Which practice areas benefit from a QSF?

A QSF is most beneficial when settling these types of cases:

  • Personal injury
  • Product liability
  • Patent and intellectual property
  • Discrimination
  • Sexual harassment
  • Sexual abuse
  • Medical malpractice
  • Wrongful death

How do law firms establish qualified settlement funds?

A 468b trust must:

  • Be established pursuant to a court order and is subject to continuing jurisdiction of the court (26 CFR § 1.468B(c)).
  • Resolve one or more contested claims arising out of a tort, breach of contract, or violation of law.
  • A trust under applicable state law.

To set up a QSF, the law firm of record will establish an escrow or trust agreement with an administrator. The agreement sets the stage for the litigating parties to understand their respective roles.

Typically, defendants will need a representation that their payment as a transferor is qualified and therefore deductible, and that they are fully released of all the claims brought against them. Then, once the QSF is established, the defendants pay the agreed-upon amount into the trust, and their involvement ends there. Thereafter, the administrator manages the funds and ongoing claim resolution. Milestone routinely establishes and administers qualified settlement funds in all 50 states.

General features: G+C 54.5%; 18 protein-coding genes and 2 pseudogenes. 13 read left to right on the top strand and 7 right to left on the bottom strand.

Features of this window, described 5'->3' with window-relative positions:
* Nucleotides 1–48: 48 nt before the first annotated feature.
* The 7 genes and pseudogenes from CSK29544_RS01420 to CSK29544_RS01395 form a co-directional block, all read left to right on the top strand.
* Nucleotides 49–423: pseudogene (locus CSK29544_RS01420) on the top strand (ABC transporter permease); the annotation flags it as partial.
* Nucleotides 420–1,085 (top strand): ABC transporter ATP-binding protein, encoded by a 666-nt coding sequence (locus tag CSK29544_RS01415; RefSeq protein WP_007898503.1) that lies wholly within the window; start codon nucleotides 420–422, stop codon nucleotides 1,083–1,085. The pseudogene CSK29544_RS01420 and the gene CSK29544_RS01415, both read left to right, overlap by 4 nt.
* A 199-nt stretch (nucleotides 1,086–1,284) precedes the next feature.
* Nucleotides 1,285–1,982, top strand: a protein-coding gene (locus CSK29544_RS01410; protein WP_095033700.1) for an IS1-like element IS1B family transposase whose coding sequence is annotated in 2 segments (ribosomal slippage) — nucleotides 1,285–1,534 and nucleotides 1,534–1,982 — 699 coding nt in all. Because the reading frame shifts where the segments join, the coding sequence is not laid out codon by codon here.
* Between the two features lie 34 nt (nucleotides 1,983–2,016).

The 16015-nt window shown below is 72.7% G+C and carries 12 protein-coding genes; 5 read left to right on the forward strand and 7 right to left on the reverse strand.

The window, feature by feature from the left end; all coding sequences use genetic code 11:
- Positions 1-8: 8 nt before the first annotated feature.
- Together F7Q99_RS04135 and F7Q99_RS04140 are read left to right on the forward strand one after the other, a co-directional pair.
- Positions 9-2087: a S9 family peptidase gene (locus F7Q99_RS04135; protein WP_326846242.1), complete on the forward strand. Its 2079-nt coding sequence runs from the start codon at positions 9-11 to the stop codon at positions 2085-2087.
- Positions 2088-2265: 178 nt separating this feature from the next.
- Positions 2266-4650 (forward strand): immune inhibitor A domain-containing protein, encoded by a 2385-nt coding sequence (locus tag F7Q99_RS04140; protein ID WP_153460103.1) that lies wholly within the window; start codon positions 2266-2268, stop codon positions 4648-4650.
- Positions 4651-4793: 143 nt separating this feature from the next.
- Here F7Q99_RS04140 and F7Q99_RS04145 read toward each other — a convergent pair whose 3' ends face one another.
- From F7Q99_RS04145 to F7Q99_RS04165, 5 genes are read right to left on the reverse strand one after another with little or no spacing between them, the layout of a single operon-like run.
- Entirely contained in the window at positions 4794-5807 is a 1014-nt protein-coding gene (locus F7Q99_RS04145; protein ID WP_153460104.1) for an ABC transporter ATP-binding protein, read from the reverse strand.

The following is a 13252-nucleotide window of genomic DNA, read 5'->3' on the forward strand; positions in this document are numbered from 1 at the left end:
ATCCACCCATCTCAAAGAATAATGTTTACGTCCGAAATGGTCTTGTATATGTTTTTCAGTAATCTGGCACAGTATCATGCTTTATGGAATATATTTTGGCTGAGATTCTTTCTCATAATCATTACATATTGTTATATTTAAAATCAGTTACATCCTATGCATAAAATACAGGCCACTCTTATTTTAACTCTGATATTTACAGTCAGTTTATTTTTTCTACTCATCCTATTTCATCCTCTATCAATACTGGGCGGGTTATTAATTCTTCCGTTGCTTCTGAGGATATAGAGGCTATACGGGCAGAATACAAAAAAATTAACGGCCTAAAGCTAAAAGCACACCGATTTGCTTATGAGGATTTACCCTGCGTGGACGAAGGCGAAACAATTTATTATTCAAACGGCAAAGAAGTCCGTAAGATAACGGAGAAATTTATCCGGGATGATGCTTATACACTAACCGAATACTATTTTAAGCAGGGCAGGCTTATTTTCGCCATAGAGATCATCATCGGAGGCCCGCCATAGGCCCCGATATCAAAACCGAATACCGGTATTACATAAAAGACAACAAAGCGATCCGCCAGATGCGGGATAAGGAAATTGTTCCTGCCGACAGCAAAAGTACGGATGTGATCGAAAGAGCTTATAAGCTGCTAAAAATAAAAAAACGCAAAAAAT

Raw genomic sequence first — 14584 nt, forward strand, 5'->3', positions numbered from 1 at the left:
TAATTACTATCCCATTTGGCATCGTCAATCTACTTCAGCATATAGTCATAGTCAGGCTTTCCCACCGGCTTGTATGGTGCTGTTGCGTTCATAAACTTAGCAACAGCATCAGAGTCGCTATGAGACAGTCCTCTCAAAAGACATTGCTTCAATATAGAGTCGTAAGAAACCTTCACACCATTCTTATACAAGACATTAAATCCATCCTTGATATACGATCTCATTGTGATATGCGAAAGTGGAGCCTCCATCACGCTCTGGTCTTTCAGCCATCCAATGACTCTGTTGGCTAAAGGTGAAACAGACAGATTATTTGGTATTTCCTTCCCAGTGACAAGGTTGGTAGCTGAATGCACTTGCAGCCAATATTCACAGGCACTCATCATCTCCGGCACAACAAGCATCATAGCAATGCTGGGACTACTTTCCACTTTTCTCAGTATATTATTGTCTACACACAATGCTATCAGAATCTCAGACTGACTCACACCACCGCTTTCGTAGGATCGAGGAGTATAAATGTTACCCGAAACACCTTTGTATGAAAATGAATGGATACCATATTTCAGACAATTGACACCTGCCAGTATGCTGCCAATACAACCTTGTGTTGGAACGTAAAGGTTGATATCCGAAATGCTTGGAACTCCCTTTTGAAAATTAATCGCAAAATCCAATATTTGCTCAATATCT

Which part of the Internal Revenue Code discusses qualified settlement funds?

26 CFR § 1.468B-1 Qualified settlement funds.
(a) In general. A qualified settlement fund is a fund, account, or trust that satisfies the requirements of paragraph (c) of this section.

(b) Coordination with other entity classifications. If a fund, account, or trust that is a qualified settlement fund could be classified as a trust within the meaning of § 301.7701-4 of this chapter, it is classified as a qualified settlement fund for all purposes of the Internal Revenue Code (Code). If a fund, account, or trust, organized as a trust under applicable state law, is a qualified settlement fund, and could be classified as either an association (within the meaning of § 301.7701-2 of this chapter) or a partnership (within the meaning of § 301.7701-3 of this chapter), it is classified as a qualified settlement fund for all purposes of the Code. Read the full statute.